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Negotiating salary ...

(7 Posts)
Poppy67 Tue 21-Jan-14 19:00:11

Got a job offer but money is crap. Ad said £AA to ZZ. I have been put on bottom of scale, AA, yet am way over qualified for the role. Any tips of how to securing a higher salary?

bevelino Tue 21-Jan-14 21:26:16

Point out your value and what you can bring to the role and negotiate a higher salary. I recruit people and have great admiration for people who ask for more money, especially women. Provided you conduct yourself in a professional manner the absolute worst than can happen is that they say no. You have nothing to lose so go for it.

justdrankacappuccino Tue 21-Jan-14 22:12:46

Definitely negotiate then relax and sit back.

I'm always mindful that employers normally offer bottom to mid when they offer a range. I think they do it to lure better candidates in. It's rubbish though and really annoys me.

SnowBells Tue 21-Jan-14 23:15:12

Did you get it via a recruitment agent??

Typically, the recruitment agent negotiates more - last time, mine got me the top of the scape published...

EBearhug Tue 21-Jan-14 23:21:19

I was once offered a role which I wasn't actually that keen on, and when they offered it, I said it wasn't enough to make up for the extra costs in travel, plus it was more responsibility than my current role and I said I wouldn't consider it for a figure that was 25% more than I was being paid in my current role.

And instead of pricing me out of the running as I expected, they went off to HR to see if they could get it signed off, which was an important lesson to me. I still didn't take the job, because it wasn't really about the money, but if I'd actually wanted it, there's no way I'd have risked negotiating something that much higher.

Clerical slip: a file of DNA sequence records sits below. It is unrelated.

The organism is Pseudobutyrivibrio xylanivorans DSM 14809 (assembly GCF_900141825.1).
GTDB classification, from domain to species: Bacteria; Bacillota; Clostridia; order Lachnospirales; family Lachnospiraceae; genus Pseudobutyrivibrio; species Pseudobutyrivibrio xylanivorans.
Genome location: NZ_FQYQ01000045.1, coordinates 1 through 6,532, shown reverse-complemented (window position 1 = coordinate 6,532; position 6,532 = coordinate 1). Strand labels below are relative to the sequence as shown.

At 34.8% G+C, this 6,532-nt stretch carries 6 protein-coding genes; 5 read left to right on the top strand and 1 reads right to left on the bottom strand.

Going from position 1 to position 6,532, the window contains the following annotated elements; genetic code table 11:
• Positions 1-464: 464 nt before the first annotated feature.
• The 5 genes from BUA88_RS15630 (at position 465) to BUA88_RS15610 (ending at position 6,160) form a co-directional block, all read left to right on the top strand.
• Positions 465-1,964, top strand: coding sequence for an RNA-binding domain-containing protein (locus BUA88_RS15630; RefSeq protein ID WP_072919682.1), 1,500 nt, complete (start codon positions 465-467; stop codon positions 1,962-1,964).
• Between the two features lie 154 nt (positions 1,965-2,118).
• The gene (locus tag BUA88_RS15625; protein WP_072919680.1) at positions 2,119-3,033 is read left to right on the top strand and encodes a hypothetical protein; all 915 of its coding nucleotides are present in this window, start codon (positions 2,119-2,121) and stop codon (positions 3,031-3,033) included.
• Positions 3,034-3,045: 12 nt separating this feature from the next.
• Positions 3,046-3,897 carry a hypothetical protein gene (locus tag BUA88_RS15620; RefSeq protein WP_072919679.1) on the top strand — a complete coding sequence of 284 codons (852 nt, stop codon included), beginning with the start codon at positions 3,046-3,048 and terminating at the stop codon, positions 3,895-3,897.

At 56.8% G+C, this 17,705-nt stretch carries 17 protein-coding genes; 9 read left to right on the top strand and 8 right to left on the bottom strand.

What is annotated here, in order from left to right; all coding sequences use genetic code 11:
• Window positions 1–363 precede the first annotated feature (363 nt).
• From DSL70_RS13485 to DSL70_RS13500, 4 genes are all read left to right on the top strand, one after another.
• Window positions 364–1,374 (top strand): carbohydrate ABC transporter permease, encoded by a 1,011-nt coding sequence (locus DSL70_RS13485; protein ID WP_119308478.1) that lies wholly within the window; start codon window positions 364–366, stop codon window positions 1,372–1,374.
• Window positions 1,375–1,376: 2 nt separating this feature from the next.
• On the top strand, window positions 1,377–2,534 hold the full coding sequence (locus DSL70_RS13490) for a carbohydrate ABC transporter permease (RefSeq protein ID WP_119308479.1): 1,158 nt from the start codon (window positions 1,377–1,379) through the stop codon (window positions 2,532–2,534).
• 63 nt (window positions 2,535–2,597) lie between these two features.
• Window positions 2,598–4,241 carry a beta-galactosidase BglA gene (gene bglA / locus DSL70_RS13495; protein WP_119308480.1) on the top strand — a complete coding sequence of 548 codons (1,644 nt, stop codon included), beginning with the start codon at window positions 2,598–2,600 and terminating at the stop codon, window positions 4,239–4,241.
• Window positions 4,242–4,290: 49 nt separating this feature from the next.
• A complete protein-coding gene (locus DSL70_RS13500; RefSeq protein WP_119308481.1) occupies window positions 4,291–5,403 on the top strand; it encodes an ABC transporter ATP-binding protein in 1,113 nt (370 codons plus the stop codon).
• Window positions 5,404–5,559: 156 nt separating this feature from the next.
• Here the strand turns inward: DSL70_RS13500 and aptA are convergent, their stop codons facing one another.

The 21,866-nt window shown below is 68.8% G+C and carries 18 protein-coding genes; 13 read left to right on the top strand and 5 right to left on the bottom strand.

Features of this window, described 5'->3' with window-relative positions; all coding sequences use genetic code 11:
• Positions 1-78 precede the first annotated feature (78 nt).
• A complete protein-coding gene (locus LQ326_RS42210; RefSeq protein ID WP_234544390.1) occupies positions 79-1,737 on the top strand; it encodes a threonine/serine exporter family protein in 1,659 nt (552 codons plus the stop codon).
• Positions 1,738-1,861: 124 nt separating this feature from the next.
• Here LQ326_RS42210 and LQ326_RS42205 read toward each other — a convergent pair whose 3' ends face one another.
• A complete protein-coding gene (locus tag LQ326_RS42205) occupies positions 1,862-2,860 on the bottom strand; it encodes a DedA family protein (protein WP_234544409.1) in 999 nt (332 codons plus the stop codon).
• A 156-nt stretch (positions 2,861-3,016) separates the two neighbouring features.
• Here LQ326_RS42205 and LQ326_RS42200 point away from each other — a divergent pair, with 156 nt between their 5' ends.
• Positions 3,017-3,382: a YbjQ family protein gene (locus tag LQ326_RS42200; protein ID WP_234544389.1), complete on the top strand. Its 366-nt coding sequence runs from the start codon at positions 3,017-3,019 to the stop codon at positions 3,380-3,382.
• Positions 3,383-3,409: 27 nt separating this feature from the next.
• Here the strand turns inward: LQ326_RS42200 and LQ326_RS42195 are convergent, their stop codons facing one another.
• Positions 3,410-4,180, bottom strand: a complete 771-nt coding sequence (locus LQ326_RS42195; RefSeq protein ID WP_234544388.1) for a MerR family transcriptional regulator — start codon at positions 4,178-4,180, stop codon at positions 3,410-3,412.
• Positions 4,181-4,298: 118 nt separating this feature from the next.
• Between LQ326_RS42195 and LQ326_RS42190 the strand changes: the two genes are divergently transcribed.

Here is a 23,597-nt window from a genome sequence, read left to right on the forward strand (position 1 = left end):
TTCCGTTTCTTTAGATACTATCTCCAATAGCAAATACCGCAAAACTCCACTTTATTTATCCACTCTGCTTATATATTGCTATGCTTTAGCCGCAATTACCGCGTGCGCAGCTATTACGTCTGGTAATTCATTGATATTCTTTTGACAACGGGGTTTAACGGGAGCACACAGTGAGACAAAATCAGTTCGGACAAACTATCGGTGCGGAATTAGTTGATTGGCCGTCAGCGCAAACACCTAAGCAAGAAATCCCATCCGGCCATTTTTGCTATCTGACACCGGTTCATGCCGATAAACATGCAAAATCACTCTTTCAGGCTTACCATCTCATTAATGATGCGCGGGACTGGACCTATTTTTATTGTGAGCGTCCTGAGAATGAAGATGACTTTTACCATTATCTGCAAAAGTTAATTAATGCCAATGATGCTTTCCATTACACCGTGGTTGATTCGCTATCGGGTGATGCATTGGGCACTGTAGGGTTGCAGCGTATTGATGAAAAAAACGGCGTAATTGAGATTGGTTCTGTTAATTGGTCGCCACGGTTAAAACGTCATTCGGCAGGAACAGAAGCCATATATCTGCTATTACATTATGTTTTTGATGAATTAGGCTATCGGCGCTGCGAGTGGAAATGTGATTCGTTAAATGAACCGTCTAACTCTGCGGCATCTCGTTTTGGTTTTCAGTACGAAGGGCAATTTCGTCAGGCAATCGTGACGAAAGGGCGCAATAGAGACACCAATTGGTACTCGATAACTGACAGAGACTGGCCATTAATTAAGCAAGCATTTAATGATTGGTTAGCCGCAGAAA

They've already offered you the job, so you're in a strong position. Point out what you will be bringing to the role. It also helps if you know the market rates for the role. Also, some industries expect you to negotiate, so they start by offering a lower rate than they're prepared to offer.

Poppy67 Wed 22-Jan-14 10:52:54

Thanks. Just called, clarified I was speaking to the relevant person, built up courage to make the ask, only to be told she is not the right person .... aaarrggghhh!

Teatimetinny Wed 22-Jan-14 12:22:04

Good luck! I'd recommend doing a practice negotiation with someone first if you can. Specifically work out what you'll say if they say no. Don't just say oh well never mind, but see it as the next step in the negotiation. Maybe ask for some other perk or a smaller increase.

I find I build up all the courage to ask then don't see it through properly. I've been in this situation twice and each time the recruitment consultant has asked 'is this a deal breaker' and each time I've said no, and I haven't been given what I've asked for.

I agree with the poster who said they will respect you more for asking - they definitely will want someone assertive who knows her own worth - go for it!

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